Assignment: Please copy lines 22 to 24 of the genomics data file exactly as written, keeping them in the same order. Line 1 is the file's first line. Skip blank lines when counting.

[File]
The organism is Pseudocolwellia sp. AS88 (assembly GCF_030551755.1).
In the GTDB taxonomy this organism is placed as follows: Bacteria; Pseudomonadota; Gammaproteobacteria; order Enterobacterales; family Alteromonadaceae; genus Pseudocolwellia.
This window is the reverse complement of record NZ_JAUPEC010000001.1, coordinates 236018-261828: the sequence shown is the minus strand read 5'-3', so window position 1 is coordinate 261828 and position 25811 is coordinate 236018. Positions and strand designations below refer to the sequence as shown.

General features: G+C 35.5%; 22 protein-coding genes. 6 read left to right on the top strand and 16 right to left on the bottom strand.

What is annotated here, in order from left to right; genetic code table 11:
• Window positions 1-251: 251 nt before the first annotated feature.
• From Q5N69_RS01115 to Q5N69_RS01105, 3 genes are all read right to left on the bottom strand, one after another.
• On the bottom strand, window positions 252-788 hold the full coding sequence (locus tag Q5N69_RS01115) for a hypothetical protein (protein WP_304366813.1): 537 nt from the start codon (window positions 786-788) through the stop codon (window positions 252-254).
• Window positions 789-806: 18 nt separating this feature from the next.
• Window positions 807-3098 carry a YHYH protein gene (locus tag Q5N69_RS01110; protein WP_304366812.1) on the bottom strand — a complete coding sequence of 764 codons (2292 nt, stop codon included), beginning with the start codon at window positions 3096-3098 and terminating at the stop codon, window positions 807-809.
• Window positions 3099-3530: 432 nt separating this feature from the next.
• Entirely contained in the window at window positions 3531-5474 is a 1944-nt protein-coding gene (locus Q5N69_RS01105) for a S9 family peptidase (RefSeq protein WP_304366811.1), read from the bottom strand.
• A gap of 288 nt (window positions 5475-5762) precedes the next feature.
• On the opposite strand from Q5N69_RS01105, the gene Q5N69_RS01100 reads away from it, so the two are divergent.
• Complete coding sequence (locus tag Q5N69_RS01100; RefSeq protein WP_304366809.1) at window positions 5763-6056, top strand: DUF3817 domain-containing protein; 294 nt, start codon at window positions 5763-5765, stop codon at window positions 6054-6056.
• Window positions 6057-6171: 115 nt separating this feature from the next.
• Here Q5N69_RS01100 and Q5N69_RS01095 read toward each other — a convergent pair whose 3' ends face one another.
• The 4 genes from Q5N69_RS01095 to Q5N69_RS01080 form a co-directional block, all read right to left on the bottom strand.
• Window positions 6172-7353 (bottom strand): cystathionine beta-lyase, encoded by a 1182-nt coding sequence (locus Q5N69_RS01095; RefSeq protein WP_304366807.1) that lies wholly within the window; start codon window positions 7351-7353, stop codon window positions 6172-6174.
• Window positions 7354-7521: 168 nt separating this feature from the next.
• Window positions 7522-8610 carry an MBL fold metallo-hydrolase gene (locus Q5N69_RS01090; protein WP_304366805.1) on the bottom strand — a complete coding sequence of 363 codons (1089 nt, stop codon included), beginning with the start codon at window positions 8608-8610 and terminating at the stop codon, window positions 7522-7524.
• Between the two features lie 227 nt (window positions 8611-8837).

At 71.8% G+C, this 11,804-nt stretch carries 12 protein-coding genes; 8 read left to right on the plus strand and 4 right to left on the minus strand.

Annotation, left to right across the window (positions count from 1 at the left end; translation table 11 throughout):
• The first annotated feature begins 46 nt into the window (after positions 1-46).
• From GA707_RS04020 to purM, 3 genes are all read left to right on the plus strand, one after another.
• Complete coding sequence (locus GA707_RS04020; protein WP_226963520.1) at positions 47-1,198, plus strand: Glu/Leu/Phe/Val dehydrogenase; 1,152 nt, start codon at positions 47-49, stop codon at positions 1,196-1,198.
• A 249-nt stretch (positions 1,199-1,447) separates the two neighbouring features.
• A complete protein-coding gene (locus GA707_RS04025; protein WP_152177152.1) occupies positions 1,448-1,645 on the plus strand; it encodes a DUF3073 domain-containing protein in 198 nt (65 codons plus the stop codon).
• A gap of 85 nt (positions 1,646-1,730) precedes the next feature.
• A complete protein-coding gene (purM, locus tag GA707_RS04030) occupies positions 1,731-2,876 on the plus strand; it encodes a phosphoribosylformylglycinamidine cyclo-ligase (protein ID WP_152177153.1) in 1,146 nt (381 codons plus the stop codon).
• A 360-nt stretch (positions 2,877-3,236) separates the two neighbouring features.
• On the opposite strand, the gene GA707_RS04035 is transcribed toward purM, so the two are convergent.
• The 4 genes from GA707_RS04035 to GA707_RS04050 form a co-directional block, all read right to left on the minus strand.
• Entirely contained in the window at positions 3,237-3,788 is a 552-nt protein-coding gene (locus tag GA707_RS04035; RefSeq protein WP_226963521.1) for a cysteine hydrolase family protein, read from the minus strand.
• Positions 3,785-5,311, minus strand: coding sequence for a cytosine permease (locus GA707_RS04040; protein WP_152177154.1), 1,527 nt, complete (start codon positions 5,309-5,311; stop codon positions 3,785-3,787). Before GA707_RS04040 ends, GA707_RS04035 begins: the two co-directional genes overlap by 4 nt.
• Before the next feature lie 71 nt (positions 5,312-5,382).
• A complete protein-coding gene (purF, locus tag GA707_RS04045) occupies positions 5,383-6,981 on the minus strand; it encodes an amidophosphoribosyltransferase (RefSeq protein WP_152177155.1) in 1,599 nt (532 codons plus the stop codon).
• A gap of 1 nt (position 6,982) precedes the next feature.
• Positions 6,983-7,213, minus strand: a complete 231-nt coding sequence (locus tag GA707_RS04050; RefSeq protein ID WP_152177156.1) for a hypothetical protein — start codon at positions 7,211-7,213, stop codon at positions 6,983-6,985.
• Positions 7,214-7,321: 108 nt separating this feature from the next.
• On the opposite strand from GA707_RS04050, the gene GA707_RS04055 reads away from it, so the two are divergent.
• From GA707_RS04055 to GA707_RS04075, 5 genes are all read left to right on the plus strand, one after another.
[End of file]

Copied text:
• Between the two features lie 227 nt (window positions 8611-8837).

At 71.8% G+C, this 11,804-nt stretch carries 12 protein-coding genes; 8 read left to right on the plus strand and 4 right to left on the minus strand.

Annotation, left to right across the window (positions count from 1 at the left end; translation table 11 throughout):